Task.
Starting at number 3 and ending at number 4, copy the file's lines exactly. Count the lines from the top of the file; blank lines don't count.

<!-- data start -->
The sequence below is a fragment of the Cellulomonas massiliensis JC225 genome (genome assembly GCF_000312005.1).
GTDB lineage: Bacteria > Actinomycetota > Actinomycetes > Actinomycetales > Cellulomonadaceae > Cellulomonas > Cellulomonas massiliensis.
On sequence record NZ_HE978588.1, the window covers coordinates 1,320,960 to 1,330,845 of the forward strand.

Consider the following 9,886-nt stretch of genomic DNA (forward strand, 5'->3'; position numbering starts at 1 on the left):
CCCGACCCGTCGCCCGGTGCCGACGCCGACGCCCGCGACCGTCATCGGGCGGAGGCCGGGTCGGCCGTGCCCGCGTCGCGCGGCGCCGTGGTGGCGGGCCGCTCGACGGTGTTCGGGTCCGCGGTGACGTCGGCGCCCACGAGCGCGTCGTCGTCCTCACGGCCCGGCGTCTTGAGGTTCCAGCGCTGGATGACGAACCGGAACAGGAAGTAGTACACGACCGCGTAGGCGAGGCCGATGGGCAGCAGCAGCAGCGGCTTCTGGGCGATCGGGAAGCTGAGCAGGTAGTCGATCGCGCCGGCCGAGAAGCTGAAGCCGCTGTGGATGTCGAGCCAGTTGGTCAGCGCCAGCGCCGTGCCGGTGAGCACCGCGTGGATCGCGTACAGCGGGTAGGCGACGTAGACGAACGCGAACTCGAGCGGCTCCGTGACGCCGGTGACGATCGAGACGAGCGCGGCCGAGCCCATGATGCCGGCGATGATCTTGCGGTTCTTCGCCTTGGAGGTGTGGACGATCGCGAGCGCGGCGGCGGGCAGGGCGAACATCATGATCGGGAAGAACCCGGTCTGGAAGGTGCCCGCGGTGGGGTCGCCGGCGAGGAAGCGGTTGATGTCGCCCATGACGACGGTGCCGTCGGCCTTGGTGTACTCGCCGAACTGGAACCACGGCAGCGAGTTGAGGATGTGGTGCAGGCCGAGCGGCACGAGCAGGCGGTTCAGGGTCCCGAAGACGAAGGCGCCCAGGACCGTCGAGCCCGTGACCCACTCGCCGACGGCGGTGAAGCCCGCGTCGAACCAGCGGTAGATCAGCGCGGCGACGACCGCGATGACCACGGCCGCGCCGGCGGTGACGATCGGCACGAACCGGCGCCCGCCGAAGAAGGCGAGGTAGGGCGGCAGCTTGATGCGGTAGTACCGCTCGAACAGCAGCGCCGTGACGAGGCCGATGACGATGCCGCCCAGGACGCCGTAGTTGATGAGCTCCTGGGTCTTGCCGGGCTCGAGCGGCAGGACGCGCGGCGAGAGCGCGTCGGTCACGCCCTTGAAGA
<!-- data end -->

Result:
On sequence record NZ_HE978588.1, the window covers coordinates 1,320,960 to 1,330,845 of the forward strand.

Consider the following 9,886-nt stretch of genomic DNA (forward strand, 5'->3'; position numbering starts at 1 on the left):